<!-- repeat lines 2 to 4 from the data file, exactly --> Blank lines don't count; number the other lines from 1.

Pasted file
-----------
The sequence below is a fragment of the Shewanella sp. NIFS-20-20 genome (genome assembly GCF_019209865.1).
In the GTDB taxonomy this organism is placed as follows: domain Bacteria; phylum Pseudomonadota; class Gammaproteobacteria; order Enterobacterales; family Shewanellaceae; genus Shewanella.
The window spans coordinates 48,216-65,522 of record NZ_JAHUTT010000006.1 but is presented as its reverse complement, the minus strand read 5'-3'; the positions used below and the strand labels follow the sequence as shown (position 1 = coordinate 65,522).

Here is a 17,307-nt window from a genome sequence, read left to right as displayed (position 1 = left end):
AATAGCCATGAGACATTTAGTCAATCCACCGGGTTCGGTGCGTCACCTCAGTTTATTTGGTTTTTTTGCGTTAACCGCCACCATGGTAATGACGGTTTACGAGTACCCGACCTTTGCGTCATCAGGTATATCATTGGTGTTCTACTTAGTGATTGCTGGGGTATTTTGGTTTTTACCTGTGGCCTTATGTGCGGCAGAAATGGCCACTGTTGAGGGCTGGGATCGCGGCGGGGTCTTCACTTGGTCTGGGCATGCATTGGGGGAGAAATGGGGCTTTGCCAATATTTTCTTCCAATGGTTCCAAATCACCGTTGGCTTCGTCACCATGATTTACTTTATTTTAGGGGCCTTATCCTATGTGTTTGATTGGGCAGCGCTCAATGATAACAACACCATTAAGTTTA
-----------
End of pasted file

In the GTDB taxonomy this organism is placed as follows: domain Bacteria; phylum Pseudomonadota; class Gammaproteobacteria; order Enterobacterales; family Shewanellaceae; genus Shewanella.
The window spans coordinates 48,216-65,522 of record NZ_JAHUTT010000006.1 but is presented as its reverse complement, the minus strand read 5'-3'; the positions used below and the strand labels follow the sequence as shown (position 1 = coordinate 65,522).

Here is a 17,307-nt window from a genome sequence, read left to right as displayed (position 1 = left end):